Indian Journal of Biochemistry & Biophysics

Vol. 39, August 2002, pp.235-258

 

Depolymerization of starch and pectin using superporous
matrix supported enzymes

Arvind Lali*, Kushal Manudhane, Nuzhat Motlekar and Priti Karandikar

Received 23 June 2002; revised and accepted 28 June 2002

Immobilized enzyme catalyzed biotransformations involving macromolecular substrates and/or products are greatly retarded due to slow diffusion of large substrate molecules in and out of the typical enzyme supports. Slow diffusion of macromolecules into the matrix pores can be speeded up by use of macroporous supports as enzyme carriers. Depolymerization reactions of polysaccharides like starch, pectin, and dextran to their respective low molecular weight products are some of the reactions that can benefit from use of such superporous matrices. In the present work, an indigenously prepared rigid cross-linked cellulose matrix (called CELBEADS) has been used as support for immobilizing alpha amylase (1,4-a-d-glucan glucanohydrolase, EC 3.2.1.1.) and pectinase (endo-PG: poly(1,4-a-galactouronide) glycanohydrolase, EC 3.2.1.15). The immobilized enzymes were used for starch and pectin hydrolysis respectively, in batch, packed bed and expanded bed modes. The macroporosity of CELBEADS was found to permit through-flow and easy diffusion of substrates pectin and starch to enzyme sites in the porous supports and gave reaction rates comparable to the rates obtained using soluble enzymes.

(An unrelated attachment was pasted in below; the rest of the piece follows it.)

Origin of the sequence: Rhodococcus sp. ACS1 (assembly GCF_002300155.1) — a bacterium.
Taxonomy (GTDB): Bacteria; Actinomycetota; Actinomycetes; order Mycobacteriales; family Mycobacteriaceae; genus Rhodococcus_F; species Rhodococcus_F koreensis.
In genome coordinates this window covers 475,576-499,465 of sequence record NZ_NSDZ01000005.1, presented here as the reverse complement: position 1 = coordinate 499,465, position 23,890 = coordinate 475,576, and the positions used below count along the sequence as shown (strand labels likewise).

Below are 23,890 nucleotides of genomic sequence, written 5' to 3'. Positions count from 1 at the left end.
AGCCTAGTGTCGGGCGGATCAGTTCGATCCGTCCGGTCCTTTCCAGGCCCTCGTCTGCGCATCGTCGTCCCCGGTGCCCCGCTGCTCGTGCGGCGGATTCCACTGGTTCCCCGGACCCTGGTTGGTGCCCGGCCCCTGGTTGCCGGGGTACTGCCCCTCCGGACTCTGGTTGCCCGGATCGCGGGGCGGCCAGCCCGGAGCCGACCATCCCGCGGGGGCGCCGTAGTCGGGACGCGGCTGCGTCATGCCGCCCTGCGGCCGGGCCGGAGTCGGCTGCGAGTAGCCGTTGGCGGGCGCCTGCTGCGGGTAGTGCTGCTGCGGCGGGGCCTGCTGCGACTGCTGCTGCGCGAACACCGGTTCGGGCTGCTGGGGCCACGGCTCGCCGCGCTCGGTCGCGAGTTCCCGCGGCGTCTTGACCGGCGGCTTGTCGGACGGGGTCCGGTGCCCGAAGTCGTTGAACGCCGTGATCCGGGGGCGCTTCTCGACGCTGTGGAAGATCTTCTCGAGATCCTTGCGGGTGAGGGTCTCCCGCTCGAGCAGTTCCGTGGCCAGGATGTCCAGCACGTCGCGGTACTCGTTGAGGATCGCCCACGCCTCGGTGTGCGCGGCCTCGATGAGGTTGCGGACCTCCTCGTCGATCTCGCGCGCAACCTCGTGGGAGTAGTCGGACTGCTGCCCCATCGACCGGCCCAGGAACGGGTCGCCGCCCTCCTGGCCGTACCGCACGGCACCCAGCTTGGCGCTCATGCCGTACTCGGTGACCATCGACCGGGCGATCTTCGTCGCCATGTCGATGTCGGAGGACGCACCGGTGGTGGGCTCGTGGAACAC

Indian Journal of Biochemistry & Biophysics

Vol. 39, August 2002, pp.259-263

 

Pseudomonas cepacia lipase - mediated transesterification reactions of hydrocinnamates

K Priya, T Venugopal and Anju Chadha*

Received 10 May 2002; revised and accepted 11 June 2002

Use of lipase from Pseudomonas cepacia in transesterifcation reactions of ethyl hydrocinnamate with different alcohols has been examined. Among the alcohols tested, viz., n-butanol, iso-amyl alcohol, benzyl alcohol, n-octanol and 1-phenylethanol, only n-butanol yielded the transesterified product. Among the solvents tested, viz., n-heptane, n-hexane, cyclohexane, toluene, diisopropylether and n-butanol, the initial rate of transesterification proceeded in the order cyclohexane > n-heptane > n-hexane > diisopropylether > n-butanol > toluene. Using hexane as the solvent and a substrate to enzyme ratio of 1:5, the substrate to alcohol ratio was varied to maximize the yield. n-Butyl hydrocinnamate was obtained in 92% yield in 48 hr by employing a 1:1 (wt/wt) ratio of ethyl hydrocinnamate to lipase and a 1:5 (vol/vol) ratio of ethyl hydrocinnamate to n-butanol in hexane.

 

 

 

Indian Journal of Biochemistry & Biophysics

Vol. 39, August 2002, pp.264-273

 

Synthesis and biochemical evaluation of benzyl propargyl ethers as inhibitors of